Washington state continues to fail

Anthony Williams refused to take medication for his paranoid schizophrenia. He had been evaluated by mental health workers at least three times in the last year, but Williams wasn’t deemed an imminent risk to himself or others, so wasn’t ordered to treatment.

So, why do county designated mental health professionals insist that someone be "imminently" dangerous when the word "imminent" doesn't even appear in the Washington standard? Forty-one other states let families directly petition a court to get treatment for a loved one in crisis. Why does Washington State require county designated mental health professionals to be the “middle man” in their process?

In the past Williams had threatened to kill a community corrections officer and had told a psychiatric social worked that “God told him to "shoot bad people" and that he carried a knife to protect himself from both God and the devil.” But Williams wasn’t deemed dangerous enough for treatment.

In September Williams threatened the landlord at his apartment. Police said he was a “a threat to the safety of officers and those around him," and found an 8-inch butcher knife in his sweat-shirt pocket. Williams was found guilty of harassment, but wasn’t deemed dangerous enough to be committed into treatment.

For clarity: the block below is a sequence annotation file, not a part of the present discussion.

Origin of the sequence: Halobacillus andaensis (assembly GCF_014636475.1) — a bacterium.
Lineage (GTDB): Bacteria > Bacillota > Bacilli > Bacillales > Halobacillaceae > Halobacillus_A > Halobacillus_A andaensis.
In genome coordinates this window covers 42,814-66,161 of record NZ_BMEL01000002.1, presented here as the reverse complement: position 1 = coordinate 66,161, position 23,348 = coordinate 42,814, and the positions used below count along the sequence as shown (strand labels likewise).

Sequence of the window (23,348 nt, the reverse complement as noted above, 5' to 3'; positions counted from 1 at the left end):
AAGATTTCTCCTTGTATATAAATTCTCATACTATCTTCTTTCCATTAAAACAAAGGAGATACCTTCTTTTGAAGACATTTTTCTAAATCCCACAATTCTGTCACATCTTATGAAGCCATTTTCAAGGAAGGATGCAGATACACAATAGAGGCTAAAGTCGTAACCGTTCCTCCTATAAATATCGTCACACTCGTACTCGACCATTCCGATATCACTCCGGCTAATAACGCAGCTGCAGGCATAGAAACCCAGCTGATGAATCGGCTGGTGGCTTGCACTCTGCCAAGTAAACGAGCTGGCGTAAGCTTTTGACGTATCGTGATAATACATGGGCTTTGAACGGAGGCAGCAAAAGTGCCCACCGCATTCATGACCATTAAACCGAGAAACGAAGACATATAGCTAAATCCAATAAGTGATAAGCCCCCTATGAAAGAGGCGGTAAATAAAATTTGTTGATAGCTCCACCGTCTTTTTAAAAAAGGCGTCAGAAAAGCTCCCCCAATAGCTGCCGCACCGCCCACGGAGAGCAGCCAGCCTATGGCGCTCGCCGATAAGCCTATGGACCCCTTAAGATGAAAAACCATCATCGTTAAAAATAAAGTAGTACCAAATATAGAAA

Williams was considered high risk by police, the Department of Corrections and community health staff, and the DOC had logged 50 contacts with him in the past six months.
Yet- King County mental health workers said Williams still didn’t meet the threshold to be committed to treatment.

On New Year’s Eve, Williams fatally stabbed 31- year-old Shannon Harps outside her house. Now will Williams get treatment?

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Friday, January 25, 2008

Virginia needs more than lip-service reform

A statement from TAC's executive director- Kurt Entsminger:

"Virginia’s mental illness treatment laws are among the most restrictive in the nation. To get help via involuntary commitment, the state requires someone obviously incapacitated by the symptoms of an illness like schizophrenia to be an immediate physical danger to themselves or others.

Last April, the failures of Virginia’s treatment laws stunned the nation, and the General Assembly finally began to pay attention. The result is literally dozens of commitment law bills now under discussion.

Unfortunately, the majority of the proposed bills only marginally change Virginia’s antiquated laws. They will give legislators a photo op and a warm feeling, but will not bring real help to the people who most need it.

People who are clearly psychotic and dangerous to themselves or others should get mental illness treatment. But Virginia needs to do better. Virginia needs a law like Kendra’s Law, and must also allow outpatient intervention before someone is in crisis." read more...

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Thursday, January 24, 2008

"Heck of a job, New Mexico"